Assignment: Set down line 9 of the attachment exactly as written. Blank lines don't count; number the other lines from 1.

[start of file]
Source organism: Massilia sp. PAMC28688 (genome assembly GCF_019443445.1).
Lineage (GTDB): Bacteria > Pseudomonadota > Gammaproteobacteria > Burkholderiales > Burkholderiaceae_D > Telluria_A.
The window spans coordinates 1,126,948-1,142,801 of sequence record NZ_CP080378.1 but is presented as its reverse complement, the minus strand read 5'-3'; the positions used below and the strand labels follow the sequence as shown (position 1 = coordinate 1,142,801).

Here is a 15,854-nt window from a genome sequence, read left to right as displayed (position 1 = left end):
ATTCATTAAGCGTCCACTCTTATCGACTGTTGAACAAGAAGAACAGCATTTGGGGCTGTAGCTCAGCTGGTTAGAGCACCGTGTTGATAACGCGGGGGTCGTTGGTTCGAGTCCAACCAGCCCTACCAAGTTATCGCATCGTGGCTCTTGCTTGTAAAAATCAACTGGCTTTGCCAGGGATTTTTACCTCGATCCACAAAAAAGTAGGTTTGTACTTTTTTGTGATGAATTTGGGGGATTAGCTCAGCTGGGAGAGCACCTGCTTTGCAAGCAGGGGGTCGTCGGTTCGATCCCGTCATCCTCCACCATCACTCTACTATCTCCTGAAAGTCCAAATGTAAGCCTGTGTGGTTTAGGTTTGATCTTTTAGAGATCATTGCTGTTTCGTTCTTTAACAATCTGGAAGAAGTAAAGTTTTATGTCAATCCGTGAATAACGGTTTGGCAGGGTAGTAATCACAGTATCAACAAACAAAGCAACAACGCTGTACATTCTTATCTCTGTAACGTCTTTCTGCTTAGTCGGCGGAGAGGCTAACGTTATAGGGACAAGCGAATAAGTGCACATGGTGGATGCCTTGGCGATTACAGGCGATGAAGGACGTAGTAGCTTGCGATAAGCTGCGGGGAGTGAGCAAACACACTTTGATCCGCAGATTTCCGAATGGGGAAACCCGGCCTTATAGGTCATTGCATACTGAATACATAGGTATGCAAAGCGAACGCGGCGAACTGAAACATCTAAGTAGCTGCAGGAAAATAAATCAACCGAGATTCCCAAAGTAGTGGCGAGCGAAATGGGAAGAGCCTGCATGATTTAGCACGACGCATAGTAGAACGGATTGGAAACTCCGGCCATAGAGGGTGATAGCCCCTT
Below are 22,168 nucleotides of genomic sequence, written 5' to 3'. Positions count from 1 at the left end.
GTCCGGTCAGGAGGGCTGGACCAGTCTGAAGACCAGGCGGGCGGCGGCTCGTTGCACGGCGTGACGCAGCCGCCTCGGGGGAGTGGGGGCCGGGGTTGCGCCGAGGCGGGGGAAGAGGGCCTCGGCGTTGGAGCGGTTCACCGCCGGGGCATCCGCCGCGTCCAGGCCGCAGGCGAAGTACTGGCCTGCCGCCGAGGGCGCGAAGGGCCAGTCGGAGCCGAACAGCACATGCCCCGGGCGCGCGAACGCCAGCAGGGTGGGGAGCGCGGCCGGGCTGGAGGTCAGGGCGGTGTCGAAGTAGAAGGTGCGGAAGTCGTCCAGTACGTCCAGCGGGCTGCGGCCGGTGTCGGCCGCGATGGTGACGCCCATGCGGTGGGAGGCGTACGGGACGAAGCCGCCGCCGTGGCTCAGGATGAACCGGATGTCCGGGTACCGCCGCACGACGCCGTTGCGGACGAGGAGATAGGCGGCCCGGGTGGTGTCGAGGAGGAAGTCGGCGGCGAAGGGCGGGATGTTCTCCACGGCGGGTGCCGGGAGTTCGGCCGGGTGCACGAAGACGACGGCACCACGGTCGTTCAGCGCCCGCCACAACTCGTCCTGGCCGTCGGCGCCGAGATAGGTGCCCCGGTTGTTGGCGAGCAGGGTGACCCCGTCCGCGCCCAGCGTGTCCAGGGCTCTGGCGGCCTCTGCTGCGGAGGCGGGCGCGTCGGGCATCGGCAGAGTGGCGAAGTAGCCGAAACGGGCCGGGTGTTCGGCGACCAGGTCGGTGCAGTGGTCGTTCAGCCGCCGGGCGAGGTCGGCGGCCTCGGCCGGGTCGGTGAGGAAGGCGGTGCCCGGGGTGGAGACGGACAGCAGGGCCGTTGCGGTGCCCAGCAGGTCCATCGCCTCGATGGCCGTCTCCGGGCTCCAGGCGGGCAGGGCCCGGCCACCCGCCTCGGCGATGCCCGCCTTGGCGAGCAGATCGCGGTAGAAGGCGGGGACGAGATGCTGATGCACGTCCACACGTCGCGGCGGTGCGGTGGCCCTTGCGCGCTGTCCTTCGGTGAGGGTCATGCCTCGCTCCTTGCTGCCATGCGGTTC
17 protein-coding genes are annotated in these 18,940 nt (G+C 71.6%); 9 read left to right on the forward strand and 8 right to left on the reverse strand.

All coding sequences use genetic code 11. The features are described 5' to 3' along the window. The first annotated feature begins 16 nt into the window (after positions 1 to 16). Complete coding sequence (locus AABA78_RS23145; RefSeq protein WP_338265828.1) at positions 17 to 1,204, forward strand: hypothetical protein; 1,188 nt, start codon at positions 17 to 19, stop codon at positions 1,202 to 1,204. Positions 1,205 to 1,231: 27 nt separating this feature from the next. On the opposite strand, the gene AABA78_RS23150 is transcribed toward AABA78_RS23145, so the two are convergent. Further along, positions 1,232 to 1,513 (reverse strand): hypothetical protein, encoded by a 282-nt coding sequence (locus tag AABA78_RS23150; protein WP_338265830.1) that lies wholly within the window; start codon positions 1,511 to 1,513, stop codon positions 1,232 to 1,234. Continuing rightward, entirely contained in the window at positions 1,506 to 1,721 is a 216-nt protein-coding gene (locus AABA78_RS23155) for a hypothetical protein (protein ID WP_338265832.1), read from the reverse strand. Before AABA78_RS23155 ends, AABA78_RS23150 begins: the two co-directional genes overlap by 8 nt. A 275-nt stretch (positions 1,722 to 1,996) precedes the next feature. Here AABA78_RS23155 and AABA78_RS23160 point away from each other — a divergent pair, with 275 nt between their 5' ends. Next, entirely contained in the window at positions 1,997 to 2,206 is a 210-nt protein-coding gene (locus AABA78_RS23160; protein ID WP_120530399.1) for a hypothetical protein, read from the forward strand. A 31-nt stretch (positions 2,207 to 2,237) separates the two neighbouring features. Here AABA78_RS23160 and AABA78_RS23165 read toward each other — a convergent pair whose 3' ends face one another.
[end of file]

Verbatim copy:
All coding sequences use genetic code 11. The features are described 5' to 3' along the window. The first annotated feature begins 16 nt into the window (after positions 1 to 16). Complete coding sequence (locus AABA78_RS23145; RefSeq protein WP_338265828.1) at positions 17 to 1,204, forward strand: hypothetical protein; 1,188 nt, start codon at positions 17 to 19, stop codon at positions 1,202 to 1,204. Positions 1,205 to 1,231: 27 nt separating this feature from the next. On the opposite strand, the gene AABA78_RS23150 is transcribed toward AABA78_RS23145, so the two are convergent. Further along, positions 1,232 to 1,513 (reverse strand): hypothetical protein, encoded by a 282-nt coding sequence (locus tag AABA78_RS23150; protein WP_338265830.1) that lies wholly within the window; start codon positions 1,511 to 1,513, stop codon positions 1,232 to 1,234. Continuing rightward, entirely contained in the window at positions 1,506 to 1,721 is a 216-nt protein-coding gene (locus AABA78_RS23155) for a hypothetical protein (protein ID WP_338265832.1), read from the reverse strand. Before AABA78_RS23155 ends, AABA78_RS23150 begins: the two co-directional genes overlap by 8 nt. A 275-nt stretch (positions 1,722 to 1,996) precedes the next feature. Here AABA78_RS23155 and AABA78_RS23160 point away from each other — a divergent pair, with 275 nt between their 5' ends. Next, entirely contained in the window at positions 1,997 to 2,206 is a 210-nt protein-coding gene (locus AABA78_RS23160; protein ID WP_120530399.1) for a hypothetical protein, read from the forward strand. A 31-nt stretch (positions 2,207 to 2,237) separates the two neighbouring features. Here AABA78_RS23160 and AABA78_RS23165 read toward each other — a convergent pair whose 3' ends face one another.